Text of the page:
CNN Approach: Using Image of the Polymer to Predict its Glass Transition Temperature

Original article was published by Saket Thavanani on Deep Learning on Medium


CNN Approach: Using Image of the Polymer to Predict its Glass Transition Temperature

In this article, we will be using the image of the polymer structure to predict its glass transition temperature.

Introduction:

Glass Transition temperature is one of the crucial properties of polymers. It marks the temperature range below which the atoms of a supercooled liquid are temporarily frozen (without crystallizing) upon cooling. Predicting glass transition temperature (Tg) provides valuable insights into polymer properties whose synthesis may otherwise be costly and time-consuming. Scientists have always been more keener to develop machine learning models qualitatively(For instance, using several other properties to predict its tensile strength). During the last few years, the major emphasis has been given to Quantitative Structure-Property Relationships. This opens the possibility of predicting various properties with just the Structure of the molecular (i.e just the image) compound avoiding requirement of any additional experimental properties or tedious calculations. In this article, we will be using Convolutional Neural Networks to predict Tg of unknow polymer compounds, using the image of the polymer. This sounds so cool, this literally means that if you just draw the image of the monomeric unit on a whiteboard that would be enough to predict its Tg. We do not need any other external information or properties for the polymer.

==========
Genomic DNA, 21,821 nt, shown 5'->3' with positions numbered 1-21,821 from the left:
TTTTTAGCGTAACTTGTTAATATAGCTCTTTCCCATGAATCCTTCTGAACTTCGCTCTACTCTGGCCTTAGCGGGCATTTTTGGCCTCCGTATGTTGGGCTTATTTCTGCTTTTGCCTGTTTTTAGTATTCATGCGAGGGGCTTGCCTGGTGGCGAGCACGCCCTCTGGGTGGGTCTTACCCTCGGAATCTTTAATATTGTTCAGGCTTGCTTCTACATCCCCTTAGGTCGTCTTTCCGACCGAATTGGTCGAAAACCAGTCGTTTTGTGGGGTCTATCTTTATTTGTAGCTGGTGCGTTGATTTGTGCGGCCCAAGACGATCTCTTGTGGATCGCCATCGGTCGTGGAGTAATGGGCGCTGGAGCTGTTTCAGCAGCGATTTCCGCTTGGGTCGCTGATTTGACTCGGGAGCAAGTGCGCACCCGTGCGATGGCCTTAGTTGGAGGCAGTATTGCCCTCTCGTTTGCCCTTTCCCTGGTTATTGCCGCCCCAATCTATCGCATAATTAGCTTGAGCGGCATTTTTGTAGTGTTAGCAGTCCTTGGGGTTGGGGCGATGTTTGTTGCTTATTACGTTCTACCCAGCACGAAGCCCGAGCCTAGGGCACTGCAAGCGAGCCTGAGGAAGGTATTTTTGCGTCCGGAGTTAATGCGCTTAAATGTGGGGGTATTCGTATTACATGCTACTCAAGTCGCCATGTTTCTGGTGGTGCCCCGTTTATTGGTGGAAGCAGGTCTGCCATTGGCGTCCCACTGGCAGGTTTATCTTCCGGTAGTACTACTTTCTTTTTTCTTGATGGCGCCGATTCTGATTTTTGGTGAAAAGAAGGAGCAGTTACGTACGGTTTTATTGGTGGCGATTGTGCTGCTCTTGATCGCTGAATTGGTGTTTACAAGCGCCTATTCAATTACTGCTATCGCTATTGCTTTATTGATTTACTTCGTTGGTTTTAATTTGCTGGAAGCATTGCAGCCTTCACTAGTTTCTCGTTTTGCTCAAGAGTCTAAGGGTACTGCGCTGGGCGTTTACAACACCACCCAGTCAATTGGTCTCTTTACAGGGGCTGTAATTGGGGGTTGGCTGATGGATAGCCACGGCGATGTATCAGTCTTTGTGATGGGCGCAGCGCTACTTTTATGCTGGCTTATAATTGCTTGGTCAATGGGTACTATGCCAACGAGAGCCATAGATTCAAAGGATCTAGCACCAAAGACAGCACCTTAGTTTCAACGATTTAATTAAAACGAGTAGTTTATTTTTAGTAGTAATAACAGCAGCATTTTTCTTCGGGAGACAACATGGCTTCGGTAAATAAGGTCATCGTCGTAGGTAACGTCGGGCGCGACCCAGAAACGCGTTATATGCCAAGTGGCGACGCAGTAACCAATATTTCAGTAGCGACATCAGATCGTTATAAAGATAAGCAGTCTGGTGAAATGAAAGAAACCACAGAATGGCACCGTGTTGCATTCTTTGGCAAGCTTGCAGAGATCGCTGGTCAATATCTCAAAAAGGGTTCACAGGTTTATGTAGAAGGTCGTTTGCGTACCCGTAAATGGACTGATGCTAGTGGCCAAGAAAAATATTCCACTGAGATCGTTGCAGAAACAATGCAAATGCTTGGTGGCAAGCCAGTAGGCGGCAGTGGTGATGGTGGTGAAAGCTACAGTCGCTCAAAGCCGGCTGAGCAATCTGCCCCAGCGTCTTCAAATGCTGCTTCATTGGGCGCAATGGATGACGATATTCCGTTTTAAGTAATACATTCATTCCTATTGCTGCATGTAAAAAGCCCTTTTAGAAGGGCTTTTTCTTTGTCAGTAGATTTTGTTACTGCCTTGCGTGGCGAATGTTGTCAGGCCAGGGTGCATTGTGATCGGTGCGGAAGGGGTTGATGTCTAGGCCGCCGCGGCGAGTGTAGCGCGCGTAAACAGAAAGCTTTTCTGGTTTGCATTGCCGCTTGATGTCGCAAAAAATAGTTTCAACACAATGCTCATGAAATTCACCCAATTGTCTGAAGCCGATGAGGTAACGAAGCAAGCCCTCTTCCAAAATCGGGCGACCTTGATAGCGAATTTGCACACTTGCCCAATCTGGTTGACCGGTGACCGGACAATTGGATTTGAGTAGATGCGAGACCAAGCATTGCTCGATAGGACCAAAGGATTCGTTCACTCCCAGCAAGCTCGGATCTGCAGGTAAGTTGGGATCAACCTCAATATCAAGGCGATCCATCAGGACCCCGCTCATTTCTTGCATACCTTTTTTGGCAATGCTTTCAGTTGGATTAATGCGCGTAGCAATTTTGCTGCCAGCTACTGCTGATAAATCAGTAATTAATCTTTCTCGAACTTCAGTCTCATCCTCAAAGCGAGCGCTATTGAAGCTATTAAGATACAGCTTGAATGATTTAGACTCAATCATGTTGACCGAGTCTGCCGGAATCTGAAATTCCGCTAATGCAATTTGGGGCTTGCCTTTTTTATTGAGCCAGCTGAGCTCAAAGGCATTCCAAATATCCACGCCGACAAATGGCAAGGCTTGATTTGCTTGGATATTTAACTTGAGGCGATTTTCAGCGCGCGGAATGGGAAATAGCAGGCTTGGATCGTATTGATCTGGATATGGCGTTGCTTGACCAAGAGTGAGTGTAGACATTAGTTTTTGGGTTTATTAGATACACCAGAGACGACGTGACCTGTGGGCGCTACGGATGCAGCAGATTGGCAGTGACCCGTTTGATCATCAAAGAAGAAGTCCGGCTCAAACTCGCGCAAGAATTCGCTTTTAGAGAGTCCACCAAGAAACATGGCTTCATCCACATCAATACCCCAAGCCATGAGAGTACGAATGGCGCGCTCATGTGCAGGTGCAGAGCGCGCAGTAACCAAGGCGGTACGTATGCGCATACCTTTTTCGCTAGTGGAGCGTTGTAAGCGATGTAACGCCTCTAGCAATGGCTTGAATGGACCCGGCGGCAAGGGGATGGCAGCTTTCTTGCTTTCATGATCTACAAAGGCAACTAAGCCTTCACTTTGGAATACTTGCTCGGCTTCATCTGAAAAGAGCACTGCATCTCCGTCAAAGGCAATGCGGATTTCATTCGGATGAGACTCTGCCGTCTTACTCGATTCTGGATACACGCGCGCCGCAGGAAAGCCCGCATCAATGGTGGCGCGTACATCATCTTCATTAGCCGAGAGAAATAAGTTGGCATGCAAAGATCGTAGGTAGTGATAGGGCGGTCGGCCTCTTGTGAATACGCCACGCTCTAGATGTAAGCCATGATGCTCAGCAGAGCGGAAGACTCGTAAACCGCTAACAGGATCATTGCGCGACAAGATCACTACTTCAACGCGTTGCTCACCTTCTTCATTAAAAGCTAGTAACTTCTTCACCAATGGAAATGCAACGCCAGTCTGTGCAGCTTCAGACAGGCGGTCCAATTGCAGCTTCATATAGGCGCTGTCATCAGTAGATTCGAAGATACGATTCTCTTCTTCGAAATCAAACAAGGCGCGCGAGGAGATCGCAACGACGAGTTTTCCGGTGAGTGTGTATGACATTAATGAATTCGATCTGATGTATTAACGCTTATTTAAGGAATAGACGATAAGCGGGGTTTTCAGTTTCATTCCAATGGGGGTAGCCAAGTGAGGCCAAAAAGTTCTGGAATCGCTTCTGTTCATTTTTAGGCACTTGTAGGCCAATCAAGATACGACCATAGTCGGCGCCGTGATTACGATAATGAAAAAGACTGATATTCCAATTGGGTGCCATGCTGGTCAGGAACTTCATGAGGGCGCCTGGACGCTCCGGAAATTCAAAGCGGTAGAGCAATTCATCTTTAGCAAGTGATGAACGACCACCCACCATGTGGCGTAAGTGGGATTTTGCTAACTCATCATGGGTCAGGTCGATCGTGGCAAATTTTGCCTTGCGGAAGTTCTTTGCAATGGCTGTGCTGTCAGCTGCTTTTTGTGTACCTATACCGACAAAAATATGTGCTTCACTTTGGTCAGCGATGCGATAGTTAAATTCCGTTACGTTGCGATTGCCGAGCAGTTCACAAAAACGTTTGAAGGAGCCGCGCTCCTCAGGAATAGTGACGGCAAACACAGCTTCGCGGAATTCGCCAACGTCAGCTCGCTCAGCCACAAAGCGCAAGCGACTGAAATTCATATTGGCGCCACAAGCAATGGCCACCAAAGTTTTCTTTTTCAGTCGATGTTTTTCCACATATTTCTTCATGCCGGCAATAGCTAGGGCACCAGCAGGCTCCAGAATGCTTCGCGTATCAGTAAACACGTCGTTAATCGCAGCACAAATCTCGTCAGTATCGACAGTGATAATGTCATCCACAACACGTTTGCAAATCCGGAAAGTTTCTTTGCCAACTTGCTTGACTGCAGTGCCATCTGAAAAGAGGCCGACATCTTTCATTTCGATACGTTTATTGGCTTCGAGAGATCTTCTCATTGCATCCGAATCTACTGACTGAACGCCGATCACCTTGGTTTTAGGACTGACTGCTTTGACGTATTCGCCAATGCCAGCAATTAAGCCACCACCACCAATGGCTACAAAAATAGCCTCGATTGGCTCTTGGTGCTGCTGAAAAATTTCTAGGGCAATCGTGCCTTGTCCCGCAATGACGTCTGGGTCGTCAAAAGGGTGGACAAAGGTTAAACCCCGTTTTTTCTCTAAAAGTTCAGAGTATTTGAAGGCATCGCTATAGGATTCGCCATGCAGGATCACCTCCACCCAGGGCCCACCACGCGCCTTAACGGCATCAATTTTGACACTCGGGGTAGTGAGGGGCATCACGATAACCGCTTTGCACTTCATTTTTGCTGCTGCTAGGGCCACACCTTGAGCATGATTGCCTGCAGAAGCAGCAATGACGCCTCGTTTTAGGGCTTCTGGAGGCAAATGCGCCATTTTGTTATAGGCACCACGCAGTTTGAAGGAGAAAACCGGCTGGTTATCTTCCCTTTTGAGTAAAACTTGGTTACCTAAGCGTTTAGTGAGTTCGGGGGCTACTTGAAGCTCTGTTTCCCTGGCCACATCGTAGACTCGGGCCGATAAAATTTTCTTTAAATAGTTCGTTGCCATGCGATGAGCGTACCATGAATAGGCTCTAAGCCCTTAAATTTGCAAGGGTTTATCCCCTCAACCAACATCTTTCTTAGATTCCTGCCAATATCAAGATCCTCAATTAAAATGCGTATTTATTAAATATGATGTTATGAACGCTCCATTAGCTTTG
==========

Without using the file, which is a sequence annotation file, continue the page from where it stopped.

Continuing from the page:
Importing Relevant Packages

Dataset

The dataset used in our study was gathered from a popular polymer database. The dataset for this study comprises of 351 polymers along with their smiles codes, molecular names as input attributes and glass transition temperatures as the output variable. Subsets of 300 polymers and their Tg values were used for training validating the dataset, whereas the rest 51 unseen polymers were used to test the results for both the models, the CNN and the proposed ANN. The figure below shows the top 5 rows of the dataset. The dataset for this study can be found here.

Reading and Cleaning the Dataset
Top 5 rows of the Data Frame

Classifying Polymers